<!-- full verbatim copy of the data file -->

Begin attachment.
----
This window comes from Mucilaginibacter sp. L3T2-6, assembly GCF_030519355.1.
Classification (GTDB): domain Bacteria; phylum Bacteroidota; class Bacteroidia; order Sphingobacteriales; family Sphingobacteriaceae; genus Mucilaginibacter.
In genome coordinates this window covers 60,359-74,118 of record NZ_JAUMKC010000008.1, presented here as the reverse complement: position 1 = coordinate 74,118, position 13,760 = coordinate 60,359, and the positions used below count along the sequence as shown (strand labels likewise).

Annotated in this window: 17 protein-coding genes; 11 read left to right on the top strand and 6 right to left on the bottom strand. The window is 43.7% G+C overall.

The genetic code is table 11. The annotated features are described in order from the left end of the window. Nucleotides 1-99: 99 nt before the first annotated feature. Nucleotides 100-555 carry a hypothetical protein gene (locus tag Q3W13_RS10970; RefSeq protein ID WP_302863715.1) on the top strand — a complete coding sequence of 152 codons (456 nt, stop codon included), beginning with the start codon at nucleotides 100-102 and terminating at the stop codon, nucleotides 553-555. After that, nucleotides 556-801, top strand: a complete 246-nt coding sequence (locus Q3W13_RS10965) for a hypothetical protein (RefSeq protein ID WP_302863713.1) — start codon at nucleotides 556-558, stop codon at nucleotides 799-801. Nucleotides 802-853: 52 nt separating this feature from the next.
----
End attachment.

This window comes from Mucilaginibacter sp. L3T2-6, assembly GCF_030519355.1.
Classification (GTDB): domain Bacteria; phylum Bacteroidota; class Bacteroidia; order Sphingobacteriales; family Sphingobacteriaceae; genus Mucilaginibacter.
In genome coordinates this window covers 60,359-74,118 of record NZ_JAUMKC010000008.1, presented here as the reverse complement: position 1 = coordinate 74,118, position 13,760 = coordinate 60,359, and the positions used below count along the sequence as shown (strand labels likewise).

Annotated in this window: 17 protein-coding genes; 11 read left to right on the top strand and 6 right to left on the bottom strand. The window is 43.7% G+C overall.

The genetic code is table 11. The annotated features are described in order from the left end of the window. Nucleotides 1-99: 99 nt before the first annotated feature. Nucleotides 100-555 carry a hypothetical protein gene (locus tag Q3W13_RS10970; RefSeq protein ID WP_302863715.1) on the top strand — a complete coding sequence of 152 codons (456 nt, stop codon included), beginning with the start codon at nucleotides 100-102 and terminating at the stop codon, nucleotides 553-555. After that, nucleotides 556-801, top strand: a complete 246-nt coding sequence (locus Q3W13_RS10965) for a hypothetical protein (RefSeq protein ID WP_302863713.1) — start codon at nucleotides 556-558, stop codon at nucleotides 799-801. Nucleotides 802-853: 52 nt separating this feature from the next.